Yes, you can fix that smashed iPhone on demand now. That means no visits to the Apple store, or intensive DIY efforts.
A YC alum called iCracked launched a real-time, iPhone or iPad repair service a little over a month ago.
Think of it like an “Exec” or an “Uber” for your broken iPhone that you can order straight to your door.
With hardly any publicity at all, the service is blowing up: it boosted iCracked’s number of monthly customers by about 250 percent and the company tells me the business is eyeing “eight figures” in revenue for this year. The changes add iCracked to a growing class of startups like Exec, Uber, Zimride’s Lyft, Instacart and Postmates that are all trying to solve the logistical issues of delivering products and services in real-time in urban cities.
“We want to be the ‘AAA’ for your device,” explains AJ Forsythe, the company’s CEO. “We’re doing on-demand repair and buyback for just about every major city in the U.S.”
He shared some of the maps above and below with us, showing actual completed repairs in the last 30 days. Above is the San Francisco Bay Area, and just for good measure to show that this isn’t a Silicon Valley-only phenomenon, he showed us a map of South Florida (below).
“We’re trying to get to a place where we can get someone to them in the shortest amount of time at the click of a button,” he said. He partnered with a 20-year-old from the U.K. named Martin Amps, who had built a dispatch system just months ago. Amps never implemented it because it was so specialized, but Forsythe found him on a Hacker News posting and thought the system could be of use to iCracked.
Up until then, iCracked’s three-prong business model worked similarly. But it didn’t operate in real-time. Customers would have to mail-in their devices or schedule appointments with iTechs.
iCracked earns revenue in three ways: it does 1) repairs, 2) buybacks and 3) sells do-it-yourself kits (pictured right) for people who want to fix phones themselves.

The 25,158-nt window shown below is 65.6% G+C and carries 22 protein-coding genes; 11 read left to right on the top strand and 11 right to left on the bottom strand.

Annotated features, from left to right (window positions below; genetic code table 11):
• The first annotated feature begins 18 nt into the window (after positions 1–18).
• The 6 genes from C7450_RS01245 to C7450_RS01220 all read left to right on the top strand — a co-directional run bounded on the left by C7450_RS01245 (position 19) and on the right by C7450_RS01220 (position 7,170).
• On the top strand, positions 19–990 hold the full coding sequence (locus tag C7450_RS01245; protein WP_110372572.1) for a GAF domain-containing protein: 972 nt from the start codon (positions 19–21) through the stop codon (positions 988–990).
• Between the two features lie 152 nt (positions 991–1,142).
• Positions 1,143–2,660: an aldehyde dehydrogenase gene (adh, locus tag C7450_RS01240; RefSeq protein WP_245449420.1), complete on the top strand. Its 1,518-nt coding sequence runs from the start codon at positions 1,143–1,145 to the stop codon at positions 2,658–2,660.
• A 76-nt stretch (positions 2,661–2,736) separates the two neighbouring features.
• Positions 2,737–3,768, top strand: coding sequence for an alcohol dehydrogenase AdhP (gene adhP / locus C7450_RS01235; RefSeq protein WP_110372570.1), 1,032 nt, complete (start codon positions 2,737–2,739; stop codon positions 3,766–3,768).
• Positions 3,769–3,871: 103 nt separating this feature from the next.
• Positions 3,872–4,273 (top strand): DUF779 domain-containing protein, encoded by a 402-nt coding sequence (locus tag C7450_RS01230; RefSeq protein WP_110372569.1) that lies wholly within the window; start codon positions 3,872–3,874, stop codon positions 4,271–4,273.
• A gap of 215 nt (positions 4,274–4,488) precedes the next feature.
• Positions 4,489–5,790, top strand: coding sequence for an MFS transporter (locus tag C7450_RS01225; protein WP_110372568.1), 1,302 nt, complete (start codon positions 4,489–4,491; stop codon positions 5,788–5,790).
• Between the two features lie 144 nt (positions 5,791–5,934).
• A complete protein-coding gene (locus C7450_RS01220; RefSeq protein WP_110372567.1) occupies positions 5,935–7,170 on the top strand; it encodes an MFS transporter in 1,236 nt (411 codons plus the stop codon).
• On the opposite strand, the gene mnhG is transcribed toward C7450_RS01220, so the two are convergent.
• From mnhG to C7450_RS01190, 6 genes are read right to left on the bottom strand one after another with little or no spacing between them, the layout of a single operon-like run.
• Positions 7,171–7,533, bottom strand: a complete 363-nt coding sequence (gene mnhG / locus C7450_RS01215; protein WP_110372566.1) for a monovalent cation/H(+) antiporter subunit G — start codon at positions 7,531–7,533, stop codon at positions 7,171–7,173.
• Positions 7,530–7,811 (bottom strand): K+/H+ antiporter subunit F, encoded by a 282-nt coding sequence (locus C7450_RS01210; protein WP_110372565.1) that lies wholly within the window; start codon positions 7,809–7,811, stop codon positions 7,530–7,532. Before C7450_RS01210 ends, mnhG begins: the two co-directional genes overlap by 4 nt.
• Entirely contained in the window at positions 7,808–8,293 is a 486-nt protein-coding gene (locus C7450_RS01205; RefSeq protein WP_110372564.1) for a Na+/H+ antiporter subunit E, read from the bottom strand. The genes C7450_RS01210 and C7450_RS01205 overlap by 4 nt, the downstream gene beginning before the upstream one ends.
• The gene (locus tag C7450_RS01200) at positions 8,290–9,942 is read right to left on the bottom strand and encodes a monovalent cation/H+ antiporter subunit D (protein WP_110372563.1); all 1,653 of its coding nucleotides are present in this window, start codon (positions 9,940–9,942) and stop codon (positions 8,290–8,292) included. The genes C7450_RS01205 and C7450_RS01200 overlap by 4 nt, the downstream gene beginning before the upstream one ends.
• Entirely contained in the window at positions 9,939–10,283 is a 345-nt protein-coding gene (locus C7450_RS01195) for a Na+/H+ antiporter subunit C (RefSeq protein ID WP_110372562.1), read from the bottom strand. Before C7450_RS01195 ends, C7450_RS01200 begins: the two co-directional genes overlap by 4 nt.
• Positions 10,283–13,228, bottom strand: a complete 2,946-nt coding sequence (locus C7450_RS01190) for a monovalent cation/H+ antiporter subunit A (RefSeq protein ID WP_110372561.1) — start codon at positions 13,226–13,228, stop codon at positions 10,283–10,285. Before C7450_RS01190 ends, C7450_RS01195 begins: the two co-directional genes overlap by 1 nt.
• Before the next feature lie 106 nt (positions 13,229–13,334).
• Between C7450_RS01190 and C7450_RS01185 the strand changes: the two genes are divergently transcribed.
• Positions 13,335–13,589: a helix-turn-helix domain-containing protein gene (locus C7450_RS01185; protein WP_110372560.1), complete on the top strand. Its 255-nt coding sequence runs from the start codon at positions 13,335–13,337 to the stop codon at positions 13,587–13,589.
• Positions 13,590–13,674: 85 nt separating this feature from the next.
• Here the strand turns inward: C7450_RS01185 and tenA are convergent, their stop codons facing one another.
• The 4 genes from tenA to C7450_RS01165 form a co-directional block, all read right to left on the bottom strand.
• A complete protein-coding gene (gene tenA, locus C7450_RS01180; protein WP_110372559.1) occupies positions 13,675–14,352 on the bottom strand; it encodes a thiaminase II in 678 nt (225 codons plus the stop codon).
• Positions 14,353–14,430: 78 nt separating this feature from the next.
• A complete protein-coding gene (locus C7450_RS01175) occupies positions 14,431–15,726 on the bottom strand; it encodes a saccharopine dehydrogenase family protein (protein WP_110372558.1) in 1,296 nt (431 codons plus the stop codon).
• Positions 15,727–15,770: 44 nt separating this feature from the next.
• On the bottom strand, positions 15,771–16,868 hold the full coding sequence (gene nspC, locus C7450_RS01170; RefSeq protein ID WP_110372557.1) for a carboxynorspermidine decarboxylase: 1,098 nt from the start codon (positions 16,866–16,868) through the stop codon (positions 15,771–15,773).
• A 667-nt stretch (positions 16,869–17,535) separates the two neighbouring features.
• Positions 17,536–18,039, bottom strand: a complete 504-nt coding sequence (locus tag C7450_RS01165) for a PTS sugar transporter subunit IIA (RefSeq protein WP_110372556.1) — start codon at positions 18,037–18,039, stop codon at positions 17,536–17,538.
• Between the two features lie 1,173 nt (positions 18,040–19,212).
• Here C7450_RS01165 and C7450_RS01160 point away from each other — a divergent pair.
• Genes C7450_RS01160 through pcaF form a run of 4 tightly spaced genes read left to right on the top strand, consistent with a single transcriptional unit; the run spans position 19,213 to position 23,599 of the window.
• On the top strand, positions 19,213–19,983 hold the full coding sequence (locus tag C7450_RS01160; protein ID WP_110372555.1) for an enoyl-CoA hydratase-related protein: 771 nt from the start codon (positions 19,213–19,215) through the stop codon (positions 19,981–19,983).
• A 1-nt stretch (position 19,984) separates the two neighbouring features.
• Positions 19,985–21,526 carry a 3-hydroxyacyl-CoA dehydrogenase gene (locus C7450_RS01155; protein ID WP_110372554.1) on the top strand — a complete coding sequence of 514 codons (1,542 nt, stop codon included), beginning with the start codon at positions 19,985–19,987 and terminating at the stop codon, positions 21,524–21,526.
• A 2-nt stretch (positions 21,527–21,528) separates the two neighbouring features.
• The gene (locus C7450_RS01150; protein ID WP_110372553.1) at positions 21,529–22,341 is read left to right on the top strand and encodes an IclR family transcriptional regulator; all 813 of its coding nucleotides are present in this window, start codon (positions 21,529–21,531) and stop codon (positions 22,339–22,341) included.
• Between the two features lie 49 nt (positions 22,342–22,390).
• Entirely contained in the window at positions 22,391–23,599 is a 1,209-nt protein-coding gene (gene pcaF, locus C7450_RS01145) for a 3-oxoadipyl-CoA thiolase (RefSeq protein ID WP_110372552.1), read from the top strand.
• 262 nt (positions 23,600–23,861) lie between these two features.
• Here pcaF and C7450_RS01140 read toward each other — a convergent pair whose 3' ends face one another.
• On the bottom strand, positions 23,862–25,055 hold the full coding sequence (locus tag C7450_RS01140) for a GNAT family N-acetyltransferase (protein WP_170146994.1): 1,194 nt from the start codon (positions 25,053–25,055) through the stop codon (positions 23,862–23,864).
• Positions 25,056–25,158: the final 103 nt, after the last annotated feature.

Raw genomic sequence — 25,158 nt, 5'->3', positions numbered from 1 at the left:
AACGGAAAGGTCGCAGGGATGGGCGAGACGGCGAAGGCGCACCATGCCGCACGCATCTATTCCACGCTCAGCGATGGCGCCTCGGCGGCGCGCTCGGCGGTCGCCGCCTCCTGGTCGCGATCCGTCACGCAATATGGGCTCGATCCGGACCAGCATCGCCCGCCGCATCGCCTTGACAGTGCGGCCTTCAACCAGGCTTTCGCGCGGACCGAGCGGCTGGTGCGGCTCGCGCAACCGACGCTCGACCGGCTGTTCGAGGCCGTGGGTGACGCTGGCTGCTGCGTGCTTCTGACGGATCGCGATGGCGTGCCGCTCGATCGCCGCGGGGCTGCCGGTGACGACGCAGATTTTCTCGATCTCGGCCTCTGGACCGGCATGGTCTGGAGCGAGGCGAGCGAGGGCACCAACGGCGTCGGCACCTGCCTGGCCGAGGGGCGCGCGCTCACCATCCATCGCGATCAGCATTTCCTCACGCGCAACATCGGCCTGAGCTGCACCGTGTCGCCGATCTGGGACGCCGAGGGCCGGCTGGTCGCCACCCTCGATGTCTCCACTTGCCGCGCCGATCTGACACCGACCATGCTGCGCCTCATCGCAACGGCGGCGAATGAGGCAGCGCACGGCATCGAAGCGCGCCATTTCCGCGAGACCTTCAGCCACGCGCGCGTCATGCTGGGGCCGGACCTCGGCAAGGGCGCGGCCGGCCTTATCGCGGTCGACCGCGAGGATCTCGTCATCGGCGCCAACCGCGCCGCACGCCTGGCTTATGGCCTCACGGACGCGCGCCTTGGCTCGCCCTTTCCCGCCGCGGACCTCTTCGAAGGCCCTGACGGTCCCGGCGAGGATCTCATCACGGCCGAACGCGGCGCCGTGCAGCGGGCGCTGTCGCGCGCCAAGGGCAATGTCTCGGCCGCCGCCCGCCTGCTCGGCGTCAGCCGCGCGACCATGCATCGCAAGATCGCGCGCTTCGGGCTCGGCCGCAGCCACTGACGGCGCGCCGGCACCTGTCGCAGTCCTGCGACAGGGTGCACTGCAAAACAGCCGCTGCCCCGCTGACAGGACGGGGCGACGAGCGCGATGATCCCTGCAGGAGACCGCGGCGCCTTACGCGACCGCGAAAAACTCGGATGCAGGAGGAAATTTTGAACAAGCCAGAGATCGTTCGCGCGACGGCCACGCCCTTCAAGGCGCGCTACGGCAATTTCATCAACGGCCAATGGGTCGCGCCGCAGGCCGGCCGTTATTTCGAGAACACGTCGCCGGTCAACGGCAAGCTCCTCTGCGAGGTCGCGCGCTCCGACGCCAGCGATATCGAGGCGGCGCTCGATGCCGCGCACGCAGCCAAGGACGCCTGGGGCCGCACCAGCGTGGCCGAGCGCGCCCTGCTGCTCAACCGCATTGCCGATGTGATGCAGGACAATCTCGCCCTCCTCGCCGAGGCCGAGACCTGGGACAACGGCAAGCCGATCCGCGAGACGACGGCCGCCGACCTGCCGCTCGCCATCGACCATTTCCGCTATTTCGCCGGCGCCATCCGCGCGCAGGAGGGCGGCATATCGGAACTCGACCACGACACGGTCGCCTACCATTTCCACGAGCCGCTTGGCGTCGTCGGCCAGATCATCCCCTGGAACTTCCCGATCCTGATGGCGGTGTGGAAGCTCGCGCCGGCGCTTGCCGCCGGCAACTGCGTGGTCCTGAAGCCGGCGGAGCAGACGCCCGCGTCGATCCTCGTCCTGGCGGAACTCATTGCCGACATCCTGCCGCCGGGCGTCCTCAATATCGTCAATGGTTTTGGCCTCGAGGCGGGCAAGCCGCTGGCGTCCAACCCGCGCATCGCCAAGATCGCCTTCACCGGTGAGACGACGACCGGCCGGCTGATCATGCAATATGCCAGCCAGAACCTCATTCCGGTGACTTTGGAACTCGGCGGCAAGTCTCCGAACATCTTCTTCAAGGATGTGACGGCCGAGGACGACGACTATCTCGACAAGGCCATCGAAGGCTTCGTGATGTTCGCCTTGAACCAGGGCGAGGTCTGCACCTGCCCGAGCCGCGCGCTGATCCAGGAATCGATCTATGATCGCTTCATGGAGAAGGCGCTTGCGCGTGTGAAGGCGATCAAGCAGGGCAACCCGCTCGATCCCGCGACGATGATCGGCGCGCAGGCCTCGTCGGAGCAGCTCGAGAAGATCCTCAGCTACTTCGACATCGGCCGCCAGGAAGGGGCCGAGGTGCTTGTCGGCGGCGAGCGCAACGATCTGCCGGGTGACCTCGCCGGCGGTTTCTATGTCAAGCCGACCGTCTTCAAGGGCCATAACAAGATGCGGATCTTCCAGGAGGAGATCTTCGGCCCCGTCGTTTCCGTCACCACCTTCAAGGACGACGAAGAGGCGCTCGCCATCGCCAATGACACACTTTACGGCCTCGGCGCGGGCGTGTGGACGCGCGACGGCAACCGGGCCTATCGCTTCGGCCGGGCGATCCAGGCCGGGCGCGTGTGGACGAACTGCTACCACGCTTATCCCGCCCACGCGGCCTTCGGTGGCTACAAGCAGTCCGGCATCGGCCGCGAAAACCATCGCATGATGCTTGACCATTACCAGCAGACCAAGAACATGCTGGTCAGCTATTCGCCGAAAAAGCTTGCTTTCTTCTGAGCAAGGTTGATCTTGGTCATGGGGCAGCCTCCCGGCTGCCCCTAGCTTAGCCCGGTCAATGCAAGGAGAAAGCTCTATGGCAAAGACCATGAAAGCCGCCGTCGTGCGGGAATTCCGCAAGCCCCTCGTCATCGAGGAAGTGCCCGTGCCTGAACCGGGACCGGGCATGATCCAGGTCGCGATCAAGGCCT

The company has more than 350 “iTechnicians,” who work as contractors and are trained to quickly fix broken iPhones and iPads. They earn decent salaries of between $70,000 and $100,000 a year. Forsythe says he’s selective and he only ends up hiring about 2 to 3 percent of iTech applicants.
While these “iTechs” aren’t full employees of the startup, iCracked earns revenue by selling them parts and connecting them with customers. Depending on whether it’s an iPhone, iPad or iPad and the kind of problem a customer has — whether that’s a screen or battery replacement or water damage — costs hover around $75 to 99. But an iPad LCD replacement can top $200 with the mail-in service. If you don’t spring for Apple Care, iCracked beats the cost of paying for an entirely new device or spending more than $200 on a replacement phone.
The “iTechs” make up about 50 percent of iCracked’s revenues, while 30 percent comes from the DIY kits and the remaining 20 percent comes from buybacks, where the company will pay to take old, unused iPhones or iPods off people.
The new real-time dispatch service will also change the buyback program. Before, iPhone owners would have to mail in their devices, get an appraisal seven to 10 days later and then get a check in the mail after that.
Eventually, iCracked will be able to send out an iTech immediately, who will estimate the value of the device, and then give the customer a prepaid debit card for that amount on the spot, which can be redeemed at any local ATM.
Eventually, he started scaling up iCracked by finding makers of inexpensive screens and then hiring and training other people to repair devices. After that, he joined Y Combinator’s winter class of startups last year.
The business has some angel investment, but Forsythe says he’s shied away from doing a full Series A round. They’re starting to look for additional growth capital now, however.
“We have this thing called — ‘hardware,’” he joked, poking fun at how venture investors seem to favor software startups.